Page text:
When I said my dog wakes me up early (in the post Embracing All Moments) was I thinking as early as midnight? When one went to bed at 10:30 pm after a long day at sea, does midnight count as early or simply as NOT COOL?
Yesterday, we anchored in a bay with beautiful sandy bottom that makes the sea look unreal. But more importantly, this bay has a quite large, shallow bit with rotting, deliciously smelling seaweed, baby fish and who knows what else. Even before we anchored, Luna the dog was perched as far on the bow as she could be with her ears flying and her nose high in the air. She spent a large part of the day in that seaweed pit, running through it, sniffing at it, burying her head in it. When she wasn’t there, she mournfully stared in the direction of her Shangri La, whining all the while.
At midnight, when we were all fast asleep, the dog wasn’t. I was awoken by the clickety-clack sound her nails made on top of my head. She paced the boat. I followed her whereabouts by following the sound of her nails on the boat’s surface. She sat down. She got up again. She paced some more. Mind foggy from sleep, I thought how obsessed she was with that stinky bit of the bay, whose odor now wafted into my cabin through the porthole. Grudgingly, I got up and navigated Luna the dog into the salon and onto the bench she usually snores at during night. As soon as I hit my pillow, she jumped off the bench and went outside. The nails started moving about again. Then she began to whine. I stormed out of my cabin and urged her to go back in. She ran away. We “played” the game of chase around the boat for a little while, until I finally caught her and took her to my cabin. I closed the door. Now she wasn’t going anywhere! She fidgeted on the bed, ending up panting heavily by my head.
I guess I knew all along that she needed to go out to do her business, but was trying hard not to admit that to myself. I cursed and got up again. Luna bolted out of my cabin. It was pitch black outside. To go to the sandy part of the bay, Luna’s Shangri La, we usually use the outboard on our dinghy, something I wasn’t inclined to do in the middle of the night with other boats in the bay. The rest of the shore is incredibly jaggy with spiky rocks hunching just beneath the surface for yards before the shore.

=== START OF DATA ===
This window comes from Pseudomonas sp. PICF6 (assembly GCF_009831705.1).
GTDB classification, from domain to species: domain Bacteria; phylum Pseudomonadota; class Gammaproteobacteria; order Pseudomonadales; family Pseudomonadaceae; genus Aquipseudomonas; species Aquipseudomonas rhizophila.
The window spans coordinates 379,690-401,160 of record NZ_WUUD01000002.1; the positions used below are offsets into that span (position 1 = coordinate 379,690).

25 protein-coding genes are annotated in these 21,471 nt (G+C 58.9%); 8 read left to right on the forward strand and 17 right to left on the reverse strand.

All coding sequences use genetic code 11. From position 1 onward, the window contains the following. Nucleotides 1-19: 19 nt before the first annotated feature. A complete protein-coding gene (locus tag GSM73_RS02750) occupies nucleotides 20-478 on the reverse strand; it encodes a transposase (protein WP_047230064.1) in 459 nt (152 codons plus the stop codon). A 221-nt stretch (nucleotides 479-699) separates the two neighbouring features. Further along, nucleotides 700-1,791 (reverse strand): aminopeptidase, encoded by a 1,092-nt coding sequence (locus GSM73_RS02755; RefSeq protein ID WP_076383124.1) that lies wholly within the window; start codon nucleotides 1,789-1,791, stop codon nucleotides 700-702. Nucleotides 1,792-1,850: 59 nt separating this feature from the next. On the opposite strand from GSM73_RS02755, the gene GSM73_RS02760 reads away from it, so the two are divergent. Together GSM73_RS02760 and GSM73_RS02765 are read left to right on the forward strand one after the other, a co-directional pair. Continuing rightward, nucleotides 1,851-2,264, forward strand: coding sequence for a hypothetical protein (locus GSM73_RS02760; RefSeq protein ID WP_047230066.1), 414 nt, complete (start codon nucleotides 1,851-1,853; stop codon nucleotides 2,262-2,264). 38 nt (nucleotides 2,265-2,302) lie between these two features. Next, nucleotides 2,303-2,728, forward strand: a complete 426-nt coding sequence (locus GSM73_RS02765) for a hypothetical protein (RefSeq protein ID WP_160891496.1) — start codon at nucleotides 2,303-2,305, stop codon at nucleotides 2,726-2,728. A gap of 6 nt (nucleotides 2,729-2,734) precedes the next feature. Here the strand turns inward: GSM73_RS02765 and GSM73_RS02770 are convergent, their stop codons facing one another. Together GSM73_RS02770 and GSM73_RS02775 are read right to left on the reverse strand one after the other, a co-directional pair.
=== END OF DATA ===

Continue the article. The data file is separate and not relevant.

I woke up my husband. Would he row so I can attempt to take Luna out onto the jagged shore to do her business? Reluctantly, he agreed, not having much in the way of choice. I put Luna on a leash so she wouldn’t get it in her mind to run away across the rocks to her seaweed heaven. Helped by a flimsy flashlight, my husband navigated the maze of rocky outcrops to get us as close as possible to the shore. I clambered outside, conscious that a wrong step would earn me a nasty cut across my bare legs. I lifted Luna up and placed her on the rocks. Gingerly, we picked our way to the shore. Once there, she did her business immediately and I was grateful. It is a rare occurrence that she needs to go out in the middle of the night. It must be all that damn seaweed she ate yesterday!
Back in the dinghy, as my husband rowed us towards the boat, I giggled. In the dead of night, two people and a dog in a dinghy, under the starry sky. Senses heightened. Awareness complete. Moments when we are truly alive.
I write kneeling on wet sand while Luna prances about. It’s just after 6 am and the bay still has a sleepy feel to it. Where do you think we are? When Luna started to whine again, tired but excited to write my Boat Pages, I got up and motored us to this intoxicating place where land meets the sea – Luna’s Shangri La.